Understanding Birth Plans After CNA Training: Part Two

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Yesterday, we discussed the ‘what’ of birth plans after CNA training. Today we are going to go more in depth and discuss how you, as a CNA, will be involved in a mother’s birth plan after CNA training. While you might think your job as a CNA would be limited in this area of the health care field, you would be wrong. Doctors, nurses, and midwives will depend on you to help with some of the basic, but important tasks that are included in the birth plan.

Birth Plan Tasks After CNA Training

When you finish CNA training, you may be asked to perform the following tasks in a maternity ward or birthing center.

  • Vital Signs- It will most likely be your responsibility to monitor and report the mother’s vital signs, whether she is coming in for a routine checkup or giving birth. Prenatal women need physical evaluations often to ensure they are healthy, as well as their baby. After CNA training, your supervisor will depend on you to report any abnormal changes in blood pressure, respiration, and pulse.
  • Weight Checks- You will learn during CNA training that women are expected to gain some weight during pregnancy. In fact, it is concerning if they don’t gain weight. If they gain too much, however, they are at higher risk for preeclampsia and diabetes. Their weight must be monitored frequently and correctly, and that will most likely be your responsibility after CNA training.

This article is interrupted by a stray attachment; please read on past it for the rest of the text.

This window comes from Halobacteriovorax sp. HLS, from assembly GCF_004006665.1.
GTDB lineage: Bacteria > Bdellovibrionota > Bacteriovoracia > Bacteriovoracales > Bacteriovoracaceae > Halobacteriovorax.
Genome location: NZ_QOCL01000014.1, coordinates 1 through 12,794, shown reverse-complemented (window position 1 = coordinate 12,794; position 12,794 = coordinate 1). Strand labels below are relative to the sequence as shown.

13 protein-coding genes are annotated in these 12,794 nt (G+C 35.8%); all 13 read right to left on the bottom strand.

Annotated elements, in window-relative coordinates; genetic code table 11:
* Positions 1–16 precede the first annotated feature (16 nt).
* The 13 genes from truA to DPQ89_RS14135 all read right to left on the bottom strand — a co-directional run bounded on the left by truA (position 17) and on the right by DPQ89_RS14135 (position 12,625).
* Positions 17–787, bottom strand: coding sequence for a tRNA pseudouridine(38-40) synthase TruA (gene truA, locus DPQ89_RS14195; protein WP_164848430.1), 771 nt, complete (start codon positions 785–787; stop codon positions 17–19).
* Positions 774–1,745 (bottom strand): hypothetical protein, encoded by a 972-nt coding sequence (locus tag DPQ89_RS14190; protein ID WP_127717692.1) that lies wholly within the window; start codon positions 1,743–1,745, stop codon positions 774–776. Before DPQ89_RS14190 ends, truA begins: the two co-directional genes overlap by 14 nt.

• Changing Positions- When a woman is almost ready to give birth, there may be times when she just can’t find a position that is comfortable to lay. However, changing positions on her own isn’t so easy. After CNA training, you will be there to help her move and find a comfortable position until she is ready to give birth.

Caring for Your Patient’s Emotional Needs After CNA Training

While physical health is essential for a new mother and growing baby, you will also be responsible for caring for the patient’s emotional needs as well. You will most likely spend the most time with the patient, and even the simplest gestures can make all the difference to her. She may simply want someone to listen to her concerns, share her fears, or rejoice in her pleasure. You will need to reassure her and answer any questions you are qualified to answer.

If your patient asks a question that you don’t know the answer to, or that falls out of your scope of practice after CNA training, don’t lie to her or shrug it off. Let her know why you can’t answer it and then find another healthcare worker that is part of her birthing team that is more qualified to answer.

 

After CNA training, you may play a large role in an expectant mother’s birth plan, so you need to know exactly what is expected of you and how to perform your duties correctly. Stop by tomorrow for part three of our series on birth plans, where will discuss common pitfalls you need avoid with birth plans after CNA training.

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